It is clear that this letter constitutes a security agreement granting Bank a security interest in the plane and after-acquired property to the extent the letter indicated that additional aircraft would be included as collateral. While the letter was not in the form required by the FAA to perfect a security interest, it was still sufficient to grant a security interest to Bank. No special form is necessary to create a security interest. Komas v. Small Business Administration, 71 Cal. App. 3d 809, 139 Cal. Rptr. 669 (1977). It is sufficient if the parties use language that indicates the parties intended to create a security interest, id., and if the security agreement reasonably identifies the property subject to the agreement. Matter of California Pump & Mfg. Co., Inc., 588 F.2d 717 (9th Cir. 1973); see also In re Amex-Protein Development Corp., 504 F.2d 1056 (9th Cir. 1974). The letter was signed by the debtor and reasonably described the collateral as Paris jets and gave the proper registration number of the planes. Value was given in the form of a $250,000.00 loan. Therefore, Bank possessed a security interest enforceable against the debtor and third parties, such as Callihan, as of November 7, 1974.
Callihan filed a letter with the FAA enclosing a copy of his complaint with unilateral notice of his lien. This letter was not filed with the FAA until February 10, 1975, after the date Bank acquired its security interest. But even if the letter had been filed earlier, it was not sufficient to create a security interest pursuant to the requirements of § 9203(1). ARC never signed a security agreement with the intent to create a security interest for Callihan in certain collateral. Therefore, Bank was a secured creditor; Callihan was not. Bank's interest was superior to Callihan's at this time. When the note was not paid in March 1975, Bank filed suit on the $250,000.00 note against ARC and the guarantors. Bank also sought a writ of attachment.
Instead of exercising its rights under Article 9 and foreclosing on the collateral, Bank entered into negotiations with ARC to try to salvage the business. As a result, ARC executed a security agreement on June 6, 1975, granting Bank a security interest in certain described collateral. All of the requirements of a security interest were satisfied, including the giving of value, since the UCC states that a person gives value for rights if he acquires them as security for or in total or partial satisfaction of a pre-existing claim. § 1201(44) (b). The pre-existing debt of $250,000.00 coupled with the forebearance of a foreclosure suit constituted value. Western Decor & Furnishings Industries, Inc. v. Bank of America National Trust and Savings Association, 91 Cal. App. 3d 293, 154 Cal. Rptr. 287 (1979); see also Copeland v. Stewart, 52 Cal. App. 3d 217, 124 Cal. Rptr. 860 (1975). The security interests were perfected pursuant to § 9302(3) when the formal security agreements executed by ARC were filed with the FAA on June 27, 1975.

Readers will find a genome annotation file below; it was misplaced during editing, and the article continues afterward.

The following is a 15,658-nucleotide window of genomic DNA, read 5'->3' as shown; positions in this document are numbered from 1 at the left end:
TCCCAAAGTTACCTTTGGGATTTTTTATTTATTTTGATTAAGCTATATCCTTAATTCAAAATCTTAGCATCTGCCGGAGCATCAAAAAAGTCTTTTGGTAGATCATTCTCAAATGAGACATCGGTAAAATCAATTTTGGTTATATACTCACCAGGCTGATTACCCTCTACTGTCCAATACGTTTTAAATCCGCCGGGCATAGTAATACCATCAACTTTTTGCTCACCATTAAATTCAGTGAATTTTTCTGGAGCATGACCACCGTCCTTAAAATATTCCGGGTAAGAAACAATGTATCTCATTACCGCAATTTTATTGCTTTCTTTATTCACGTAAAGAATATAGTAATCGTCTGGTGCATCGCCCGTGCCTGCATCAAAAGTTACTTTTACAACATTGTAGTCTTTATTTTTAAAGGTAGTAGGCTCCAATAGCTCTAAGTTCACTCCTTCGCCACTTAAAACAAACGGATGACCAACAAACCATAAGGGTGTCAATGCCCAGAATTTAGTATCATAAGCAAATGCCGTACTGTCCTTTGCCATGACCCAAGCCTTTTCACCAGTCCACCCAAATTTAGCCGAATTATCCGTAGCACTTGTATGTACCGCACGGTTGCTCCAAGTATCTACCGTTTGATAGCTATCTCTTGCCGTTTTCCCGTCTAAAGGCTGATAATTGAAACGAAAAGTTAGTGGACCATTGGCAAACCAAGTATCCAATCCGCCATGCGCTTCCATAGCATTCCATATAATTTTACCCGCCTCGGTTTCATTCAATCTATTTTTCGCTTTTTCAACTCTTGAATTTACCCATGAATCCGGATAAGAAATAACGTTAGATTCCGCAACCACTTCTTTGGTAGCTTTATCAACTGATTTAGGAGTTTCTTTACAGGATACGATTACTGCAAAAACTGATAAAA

As the secured party with the superior interest in the collateral, Bank had the right to dispose of the collateral upon default of ARC in order to foreclose its security interest pursuant to § 9501. Section 9504 authorized Bank to sell the collateral in any commercially reasonable manner. The sale could be "as a unit or in parcels, at wholesale or retail and at any time and on any terms, provided the secured party acts in good faith and in a commercially reasonable manner." § 9504(3). Notice need only be given to the debtor and to any other person who has a security interest in the collateral and who has filed with the secured party a written request for notice. Callihan never filed this request for notice with Bank and thus was not entitled to notice.
A sale is commercially reasonable where it is done in public, during business hours, upon adequate notice within a reasonable time of repossession, and under conditions reasonably calculated to bring a fair market price. General Electric Corp. v. Bo-Mar Construction Co., 72 Cal. App. 3d 887, 140 Cal. Rptr. 417 (1977). The sale by Bank satisfies these requirements. After Bank took over the collateral, a professional appraiser and auctioneer was retained to inventory, advertise, and display the collateral before sale at a public auction. Notice was given as prescribed by California law and the auctioneer distributed brochures on the sale. The auction was held at a county airport with 70 people in attendance, of whom 28 were registered bidders. IMA submitted a bid of $276,000.00, some $100,000.00 in excess of the other bids, and it was accepted. This public sale satisfied the requirements of Article 9 and will not be set aside. IMA obtained good title and it could transfer good title to its transferee, Personal Jet. Therefore, when Callihan finally received his judgment in 1977, he could not enforce his judgment against Paris Jet against this collateral owned by Personal Jet.
In summary, this case is governed by the California UCC. As such, the district court properly granted Bank a permanent injunction enjoining Callihan from taking steps to enforce a judgment against certain described aircraft owned by Personal Jet.